UKOLN AHDS Sustainability: The TimeWeb Experience


The TimeWeb (Time Series Data on the Web) project was a joint project between Biz/ed [1] at the Institute for Learning and Research Technology [2] at the University of Bristol and the JISC/ESRC supported MIMAS service [3] at Manchester Computing at the University of Manchester. The central aim of the project was to develop the key national and international macro-economic time series data banks, such as the OECD Main Economic Indicators, held at MIMAS into a major learning and teaching resource.

The key deliverables of the TimeWeb project were:

  1. The development of extensive learning and teaching materials [4] covering most essential data handling skills. Included in the materials are explanations, illustrations, worksheets and a reference section with full glossary. The materials are split into three main parts to reflect the different skills involved in handling time series data.
  2. The TimeWeb Explorer - an advanced Web-based application that allowed users to explore the OECD Main Economic Indicators, a database containing thousands of comparative statistics for the major economies of the world. The TimeWeb Explorer enabled users to browse series descriptions, subset data by country, subject or keyword, plot selected series and download data.

The TimeWeb learning and teaching materials and the TimeWeb Explorer were successfully launched into service on Thursday, 14th February 2002 [5]. Through the use of shared style sheets and a common design, movement between the learning and teaching materials developed by Biz/ed and the TimeWeb Explorer Web site developed at MIMAS appeared seamless to the user. Thus Timeweb provided an integrated package of both data and learning and teaching materials.

Problems Being Addressed

This case study describes the approaches adopted by Biz/ed and MIMAS to deliver the TimeWeb project deliverables to users and also to embed those deliverables into a service environment to facilitate long term maintenance and support.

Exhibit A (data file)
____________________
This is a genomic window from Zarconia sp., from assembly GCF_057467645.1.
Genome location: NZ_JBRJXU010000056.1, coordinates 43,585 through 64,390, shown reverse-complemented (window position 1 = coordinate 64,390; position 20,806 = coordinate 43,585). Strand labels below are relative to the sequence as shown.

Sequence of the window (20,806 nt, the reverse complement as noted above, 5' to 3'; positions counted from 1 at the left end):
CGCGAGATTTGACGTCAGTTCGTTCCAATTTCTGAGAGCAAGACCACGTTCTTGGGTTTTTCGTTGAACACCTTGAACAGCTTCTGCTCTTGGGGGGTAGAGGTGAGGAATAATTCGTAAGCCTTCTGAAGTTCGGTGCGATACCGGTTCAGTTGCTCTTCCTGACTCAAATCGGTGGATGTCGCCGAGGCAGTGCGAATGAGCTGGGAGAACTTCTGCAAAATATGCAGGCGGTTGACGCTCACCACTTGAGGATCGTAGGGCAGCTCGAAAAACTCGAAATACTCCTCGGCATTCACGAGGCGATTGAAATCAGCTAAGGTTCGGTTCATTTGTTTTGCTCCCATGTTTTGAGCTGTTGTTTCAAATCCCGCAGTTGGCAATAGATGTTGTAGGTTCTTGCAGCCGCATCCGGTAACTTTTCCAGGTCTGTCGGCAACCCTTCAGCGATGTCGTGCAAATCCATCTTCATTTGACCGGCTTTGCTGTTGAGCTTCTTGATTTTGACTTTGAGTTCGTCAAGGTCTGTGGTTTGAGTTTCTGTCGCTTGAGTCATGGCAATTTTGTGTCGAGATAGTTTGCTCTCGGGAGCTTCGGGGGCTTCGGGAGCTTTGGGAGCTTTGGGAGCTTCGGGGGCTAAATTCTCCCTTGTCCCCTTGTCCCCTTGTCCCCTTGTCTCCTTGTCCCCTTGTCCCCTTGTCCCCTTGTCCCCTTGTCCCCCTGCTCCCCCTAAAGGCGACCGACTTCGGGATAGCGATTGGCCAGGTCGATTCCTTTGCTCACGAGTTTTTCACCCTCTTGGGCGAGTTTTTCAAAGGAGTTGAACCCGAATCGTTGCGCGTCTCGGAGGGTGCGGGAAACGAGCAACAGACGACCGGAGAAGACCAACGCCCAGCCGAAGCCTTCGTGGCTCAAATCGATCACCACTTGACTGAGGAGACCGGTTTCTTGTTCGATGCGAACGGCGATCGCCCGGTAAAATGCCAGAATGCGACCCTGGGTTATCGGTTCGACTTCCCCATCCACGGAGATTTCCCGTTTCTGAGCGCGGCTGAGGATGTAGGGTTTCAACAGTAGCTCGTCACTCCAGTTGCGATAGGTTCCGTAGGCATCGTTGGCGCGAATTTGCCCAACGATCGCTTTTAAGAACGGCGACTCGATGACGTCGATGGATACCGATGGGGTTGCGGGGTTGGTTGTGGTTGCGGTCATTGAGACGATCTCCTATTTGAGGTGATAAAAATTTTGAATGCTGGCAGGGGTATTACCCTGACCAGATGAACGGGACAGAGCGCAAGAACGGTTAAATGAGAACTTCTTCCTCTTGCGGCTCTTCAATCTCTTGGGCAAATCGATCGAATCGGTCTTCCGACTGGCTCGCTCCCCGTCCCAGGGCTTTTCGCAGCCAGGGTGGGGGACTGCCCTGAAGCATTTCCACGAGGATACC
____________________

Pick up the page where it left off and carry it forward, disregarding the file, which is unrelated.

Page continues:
The Approach Taken

In order for the JISC to be successful in its stated aim of enhancing JISC services for learning and teaching, it was imperative that the deliverables from the TimeWeb project were released to users and embedded in a service environment. Both MIMAS and Biz/ed fully understood the importance of releasing the deliverables and promoting their long term use in order to maximise JISC's investment.

In the original project plan, it was intended that the release of prototype interfaces and learning and teaching materials for user testing and evaluation would take place at various stages during the development phase. The objective was that final release of the TimeWeb Explorer and the associated learning and teaching materials would coincide with the end of the project. Once the project ended it was anticipated that the ongoing support and maintenance of the TimeWeb Explorer and learning and teaching materials would be absorbed by the existing MIMAS and Biz/ed service infrastructures.

At the time, these aims were felt to be realistic as both MIMAS and ILRT had considerable experience in transferring project deliverables into services. Whilst MIMAS and Biz/ed successfully achieved the objective of releasing the deliverables into service at the end of the project, the long term support and maintenance has proved more problematic than originally anticipated.

Problems Experienced

The TimeWeb team encountered a range of problems which had to be overcome in order to achieve the twin objectives of releasing the project deliverables to users and also to embed these deliverables in a service environment to facilitate long term maintenance and support. The following is a summary of the problems encountered and how the Biz/ed and MIMAS teams overcame them:

1. TimeWeb Explorer:

Early Intentions

MIMAS encountered a range of technical problems that needed to be overcome before the TimeWeb Explorer could be officially released to users. To avoid the normal problems associated with the long term support and maintenance of software developed 'in house' MIMAS decided to use a proprietary solution for the development of the Web based interfaces to the time series databanks. The selected solution was SAS AppDev Studio [6] which had been developed by the SAS Institute [7]. The intention was to use the visual programming environment provided by SAS to build a lightweight Java based interface to the time series databanks.